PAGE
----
As indicated by the 20 degrees sloped citadel armor (better effectiveness at close range, worse at long range), the ship was meant to be used in the night battle doctrine. Close quarters engagements where torpedoes ends up getting used A LOT. So even if this ship is a capital ship those torpedoes would have seen its use both aggressively against smaller cruisers or defensively to set up an escape from the bigger and slower North Carolina/South Dakota class Battleships. Torpedoes had a much more auxiliary role that is often forgotten. So while B65 would probably have been reduced to carrier task force escort, their inteded role was always anti-cruiser, close range, night action. I think if finished, they would have mounted the torpedoes no question. Yes, torpedoes on capital ships are often redundant, but B65 is still far from the top dogs out on the sea. 

It may seem like a good idea to not include them as the "long lances" have a reputation to have destructive consequences when detonating onboard the ship, but in truth countermeasures was already taken into consideration by WW2. New designs had torpedoes mounted far aft just under the weather deck. This a good way to explain all the empty space at the aft, no cranes, catapults or hangars ofc. The inclusion of the torpedo mounts in that area seems way to obvious to me.

Also, I dont mind the elevated superfiring 100mm/65 mounts at all, but I think if finished this way, they would have mounted the middle/superfiring turrets closer to the centerline to allow for the 4 others to have better fields of fire. This way you also negate some of the top heavyness by mounting those wing turrets closer to the centerline. I dont know how much you could move them inwards with that superstructure, but every littlebit helps. I see you already sloped the elevated deck to help with the firing arcs, but still wanted to let you know of my suggestion in case it slipped your mind.

Other than that I love the attention to detail, like the fact that you are using enclosed mounts for the 25mm that are close to the superstructure and open mounts for those on the extremities. To date I think this is the best B65 line drawing by quite a large margin. It also helps that you didnt give in and just copy paste existing Yamato line drawings and called it a day haha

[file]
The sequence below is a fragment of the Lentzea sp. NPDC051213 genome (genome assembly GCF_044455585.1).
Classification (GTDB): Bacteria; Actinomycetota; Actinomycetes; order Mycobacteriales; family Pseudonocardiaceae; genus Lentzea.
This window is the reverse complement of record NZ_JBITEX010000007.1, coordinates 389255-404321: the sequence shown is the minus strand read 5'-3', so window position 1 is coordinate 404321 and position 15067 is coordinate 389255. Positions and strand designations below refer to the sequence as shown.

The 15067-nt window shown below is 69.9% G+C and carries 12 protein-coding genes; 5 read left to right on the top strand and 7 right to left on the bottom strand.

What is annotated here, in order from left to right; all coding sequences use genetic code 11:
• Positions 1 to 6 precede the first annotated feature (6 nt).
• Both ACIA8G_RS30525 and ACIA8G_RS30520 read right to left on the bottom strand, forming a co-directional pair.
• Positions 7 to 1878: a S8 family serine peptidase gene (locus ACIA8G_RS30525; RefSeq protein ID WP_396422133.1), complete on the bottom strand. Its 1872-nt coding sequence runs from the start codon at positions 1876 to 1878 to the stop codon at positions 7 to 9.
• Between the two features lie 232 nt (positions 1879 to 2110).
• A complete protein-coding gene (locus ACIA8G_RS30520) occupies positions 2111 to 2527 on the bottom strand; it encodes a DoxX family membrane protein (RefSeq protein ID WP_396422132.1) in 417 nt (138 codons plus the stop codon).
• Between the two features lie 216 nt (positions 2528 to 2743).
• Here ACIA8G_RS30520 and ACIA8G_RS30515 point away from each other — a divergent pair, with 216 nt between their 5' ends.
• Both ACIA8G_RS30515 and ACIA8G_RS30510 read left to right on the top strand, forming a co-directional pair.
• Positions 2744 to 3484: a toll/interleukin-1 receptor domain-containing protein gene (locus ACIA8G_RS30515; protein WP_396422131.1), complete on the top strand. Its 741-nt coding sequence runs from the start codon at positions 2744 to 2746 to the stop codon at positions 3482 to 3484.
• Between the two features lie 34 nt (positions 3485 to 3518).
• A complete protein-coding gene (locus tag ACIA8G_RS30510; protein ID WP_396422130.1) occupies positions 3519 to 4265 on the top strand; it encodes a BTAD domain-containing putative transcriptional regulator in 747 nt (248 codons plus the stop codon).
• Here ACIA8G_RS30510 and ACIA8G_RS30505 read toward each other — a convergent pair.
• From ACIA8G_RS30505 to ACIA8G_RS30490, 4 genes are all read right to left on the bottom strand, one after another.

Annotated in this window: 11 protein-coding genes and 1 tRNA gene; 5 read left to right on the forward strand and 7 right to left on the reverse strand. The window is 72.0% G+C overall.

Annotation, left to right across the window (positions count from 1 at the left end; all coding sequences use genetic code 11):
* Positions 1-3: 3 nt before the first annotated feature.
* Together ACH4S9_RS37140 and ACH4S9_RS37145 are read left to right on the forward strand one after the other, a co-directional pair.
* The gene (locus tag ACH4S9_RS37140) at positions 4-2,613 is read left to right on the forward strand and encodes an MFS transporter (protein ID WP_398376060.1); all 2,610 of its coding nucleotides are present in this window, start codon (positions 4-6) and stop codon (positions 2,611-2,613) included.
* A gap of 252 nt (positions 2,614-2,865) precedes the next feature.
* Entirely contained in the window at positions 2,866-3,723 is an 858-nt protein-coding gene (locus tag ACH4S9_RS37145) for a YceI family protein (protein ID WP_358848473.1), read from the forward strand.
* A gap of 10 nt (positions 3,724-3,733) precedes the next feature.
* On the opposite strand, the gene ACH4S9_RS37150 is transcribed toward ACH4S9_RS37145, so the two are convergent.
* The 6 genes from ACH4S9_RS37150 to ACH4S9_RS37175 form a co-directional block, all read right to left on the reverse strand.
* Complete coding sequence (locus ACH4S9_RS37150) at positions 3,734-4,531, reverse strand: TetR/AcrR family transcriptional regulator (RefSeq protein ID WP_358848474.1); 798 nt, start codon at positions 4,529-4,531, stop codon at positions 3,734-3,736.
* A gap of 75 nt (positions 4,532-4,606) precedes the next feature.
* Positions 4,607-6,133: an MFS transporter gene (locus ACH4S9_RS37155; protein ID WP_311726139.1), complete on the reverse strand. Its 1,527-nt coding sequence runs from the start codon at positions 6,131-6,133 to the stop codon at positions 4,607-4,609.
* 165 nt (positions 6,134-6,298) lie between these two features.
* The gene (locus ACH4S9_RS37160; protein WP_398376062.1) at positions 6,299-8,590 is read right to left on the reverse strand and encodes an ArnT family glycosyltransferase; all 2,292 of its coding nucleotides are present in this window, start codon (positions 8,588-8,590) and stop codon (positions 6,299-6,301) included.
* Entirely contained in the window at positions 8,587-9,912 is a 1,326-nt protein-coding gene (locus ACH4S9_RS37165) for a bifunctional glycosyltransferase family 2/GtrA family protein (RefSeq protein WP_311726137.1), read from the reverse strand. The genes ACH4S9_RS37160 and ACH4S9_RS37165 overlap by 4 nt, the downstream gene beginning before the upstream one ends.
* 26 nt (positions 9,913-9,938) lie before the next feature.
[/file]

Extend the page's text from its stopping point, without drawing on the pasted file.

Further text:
The fact that you make hypothetical "when commisioned" layouts is what makes me come back, its a good use of creative freedom. Though I think leaving out the torpedoes as a whole is going to far ;D
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:iconfriend711:
FRIEND711 Featured By Owner Feb 25, 2018  Hobbyist Writer
this is awesome! XDD I was looking for a new design of Japanese ships :3 this really fits the bill and it looks lovely~
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:icontzoli:
Tzoli Featured By Owner Feb 26, 2018  Hobbyist Digital Artist
:)
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:iconfriend711:
FRIEND711 Featured By Owner Feb 26, 2018  Hobbyist Writer
Can I ask you something?
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:icontzoli:
Tzoli Featured By Owner Feb 26, 2018  Hobbyist Digital Artist
sure
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:iconfriend711:
FRIEND711 Featured By Owner Feb 27, 2018  Hobbyist Writer
You see, I made a plastic model of my own virsion of the Japanese Light cruiser Kitakami.
 ROBOTWARS's Kitakami Light Curiser  ROBOTWARS's Kitakami Light cruiser (over view) 
 And I was wondering if you could draw it like the way you do with all your ship designs.
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:icontzoli:
Tzoli Featured By Owner Feb 28, 2018  Hobbyist Digital Artist
It seems to be overweight, and why the many different gun types?
15cm, 12,7cm destroyer turrets, 12,7cm DP-AA, 12cm AA rocket, 25mm, ASW equipment and torpedoes it's like putting everything on it for any kind of mission but not fully committed to one mission!
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:iconfriend711:
FRIEND711 Featured By Owner Feb 28, 2018  Hobbyist Writer
XD well your assessment is true for the most part, not sure with the over weight part actually ^^" in the stories canon its support to be 5400ton but then agian I didn't actually weigh every new part...
 Any who the reason for the quote " it's like putting everything on it for any kind of mission but not fully committed to one mission!" are really simple.